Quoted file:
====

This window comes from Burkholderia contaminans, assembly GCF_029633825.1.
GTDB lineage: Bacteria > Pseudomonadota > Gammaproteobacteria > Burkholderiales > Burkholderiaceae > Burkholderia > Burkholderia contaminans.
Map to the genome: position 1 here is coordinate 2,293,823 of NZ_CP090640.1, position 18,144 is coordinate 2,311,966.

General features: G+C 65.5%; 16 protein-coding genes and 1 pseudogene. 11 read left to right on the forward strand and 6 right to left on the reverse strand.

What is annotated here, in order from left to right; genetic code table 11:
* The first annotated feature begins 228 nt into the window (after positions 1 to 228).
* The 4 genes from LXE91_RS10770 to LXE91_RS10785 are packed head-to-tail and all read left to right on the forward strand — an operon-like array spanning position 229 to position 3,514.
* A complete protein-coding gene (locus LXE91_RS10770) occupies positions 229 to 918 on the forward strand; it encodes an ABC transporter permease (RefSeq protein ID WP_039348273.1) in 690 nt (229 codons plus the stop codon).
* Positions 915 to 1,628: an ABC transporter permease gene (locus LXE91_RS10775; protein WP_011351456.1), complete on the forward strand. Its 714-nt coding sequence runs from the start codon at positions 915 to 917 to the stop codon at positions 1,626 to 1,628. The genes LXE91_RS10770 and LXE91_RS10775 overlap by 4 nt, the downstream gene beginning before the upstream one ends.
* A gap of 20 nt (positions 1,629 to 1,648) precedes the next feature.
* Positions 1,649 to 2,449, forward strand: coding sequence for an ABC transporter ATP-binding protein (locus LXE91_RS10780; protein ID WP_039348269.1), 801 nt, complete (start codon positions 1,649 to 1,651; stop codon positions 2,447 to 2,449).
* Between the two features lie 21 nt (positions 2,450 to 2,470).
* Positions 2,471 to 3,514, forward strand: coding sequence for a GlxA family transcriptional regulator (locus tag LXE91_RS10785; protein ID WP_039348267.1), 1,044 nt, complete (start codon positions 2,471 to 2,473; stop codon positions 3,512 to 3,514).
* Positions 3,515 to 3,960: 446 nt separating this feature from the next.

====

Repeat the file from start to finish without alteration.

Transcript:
This window comes from Burkholderia contaminans, assembly GCF_029633825.1.
GTDB lineage: Bacteria > Pseudomonadota > Gammaproteobacteria > Burkholderiales > Burkholderiaceae > Burkholderia > Burkholderia contaminans.
Map to the genome: position 1 here is coordinate 2,293,823 of NZ_CP090640.1, position 18,144 is coordinate 2,311,966.

General features: G+C 65.5%; 16 protein-coding genes and 1 pseudogene. 11 read left to right on the forward strand and 6 right to left on the reverse strand.

What is annotated here, in order from left to right; genetic code table 11:
* The first annotated feature begins 228 nt into the window (after positions 1 to 228).
* The 4 genes from LXE91_RS10770 to LXE91_RS10785 are packed head-to-tail and all read left to right on the forward strand — an operon-like array spanning position 229 to position 3,514.
* A complete protein-coding gene (locus LXE91_RS10770) occupies positions 229 to 918 on the forward strand; it encodes an ABC transporter permease (RefSeq protein ID WP_039348273.1) in 690 nt (229 codons plus the stop codon).
* Positions 915 to 1,628: an ABC transporter permease gene (locus LXE91_RS10775; protein WP_011351456.1), complete on the forward strand. Its 714-nt coding sequence runs from the start codon at positions 915 to 917 to the stop codon at positions 1,626 to 1,628. The genes LXE91_RS10770 and LXE91_RS10775 overlap by 4 nt, the downstream gene beginning before the upstream one ends.
* A gap of 20 nt (positions 1,629 to 1,648) precedes the next feature.
* Positions 1,649 to 2,449, forward strand: coding sequence for an ABC transporter ATP-binding protein (locus LXE91_RS10780; protein ID WP_039348269.1), 801 nt, complete (start codon positions 1,649 to 1,651; stop codon positions 2,447 to 2,449).
* Between the two features lie 21 nt (positions 2,450 to 2,470).
* Positions 2,471 to 3,514, forward strand: coding sequence for a GlxA family transcriptional regulator (locus tag LXE91_RS10785; protein ID WP_039348267.1), 1,044 nt, complete (start codon positions 2,471 to 2,473; stop codon positions 3,512 to 3,514).
* Positions 3,515 to 3,960: 446 nt separating this feature from the next.